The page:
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Old 02-23-10, 05:12 PM   #1
DOS
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Does the "B Screw" really do anything?

I periodically see references in threads about rear derailleur adjustments to adjusting the B Screw. I understand basically what it is supposed to do with regard to relative position of pulleys to casette. However, not once in my early attempts at things mechanical did an attempt at B Screw adjustment have any effect on derailleur function. Then I spent some time at UBI in a bike mechanic class. The guy who taught the section on derailleurs commented that he had never found tinkering with B Screw to have a meaningful effect on derailleur function, validating my view that it is basically pointless. So, what am I missing. Under what circumstances does the B screw actually effect derailleur function in a meaningful way?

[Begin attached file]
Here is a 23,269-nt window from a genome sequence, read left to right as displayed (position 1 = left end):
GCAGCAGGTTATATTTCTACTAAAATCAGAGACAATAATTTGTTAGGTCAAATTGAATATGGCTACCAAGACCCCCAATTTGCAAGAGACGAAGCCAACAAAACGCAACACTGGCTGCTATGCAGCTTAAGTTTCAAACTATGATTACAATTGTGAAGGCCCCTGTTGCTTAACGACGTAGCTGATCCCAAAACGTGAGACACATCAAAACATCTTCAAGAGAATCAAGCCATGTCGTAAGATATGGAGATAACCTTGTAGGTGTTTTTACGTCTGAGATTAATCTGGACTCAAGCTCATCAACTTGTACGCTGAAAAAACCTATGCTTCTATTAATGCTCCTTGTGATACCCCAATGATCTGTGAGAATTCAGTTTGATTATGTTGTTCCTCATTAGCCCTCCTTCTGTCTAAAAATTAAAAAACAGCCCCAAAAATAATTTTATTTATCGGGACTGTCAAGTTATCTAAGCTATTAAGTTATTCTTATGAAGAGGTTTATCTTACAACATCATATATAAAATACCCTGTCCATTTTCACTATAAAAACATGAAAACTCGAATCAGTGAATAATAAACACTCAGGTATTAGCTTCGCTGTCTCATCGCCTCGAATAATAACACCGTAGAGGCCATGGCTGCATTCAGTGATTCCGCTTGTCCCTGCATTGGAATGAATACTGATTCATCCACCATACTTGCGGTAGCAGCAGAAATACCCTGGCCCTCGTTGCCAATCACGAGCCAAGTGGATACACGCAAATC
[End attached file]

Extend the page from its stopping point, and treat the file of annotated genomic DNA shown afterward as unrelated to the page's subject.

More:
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Old 02-23-10, 05:23 PM   #2
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If the derailleur's upper pulley is bumping the largest cog, it can definitely have an affect. By screwing it in, you can change the derailleur's angle so you can make the pulley stop bumping into the cog. For the most responsive shifting (in theory, anyway), you should have the screw unscrewed as much as you can without allowing the pulley to hit the largest cog. Small gap between the cog and the pulley, in other words. I have certainly had to tighten the screw to make the pulley stop hitting the cog. It's a simple adjustment that's there if you need it. And again, for optimum setup, leave as small a gap as possible between pulley and cog.
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Old 02-23-10, 06:48 PM   #3
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Originally Posted by DOS View Post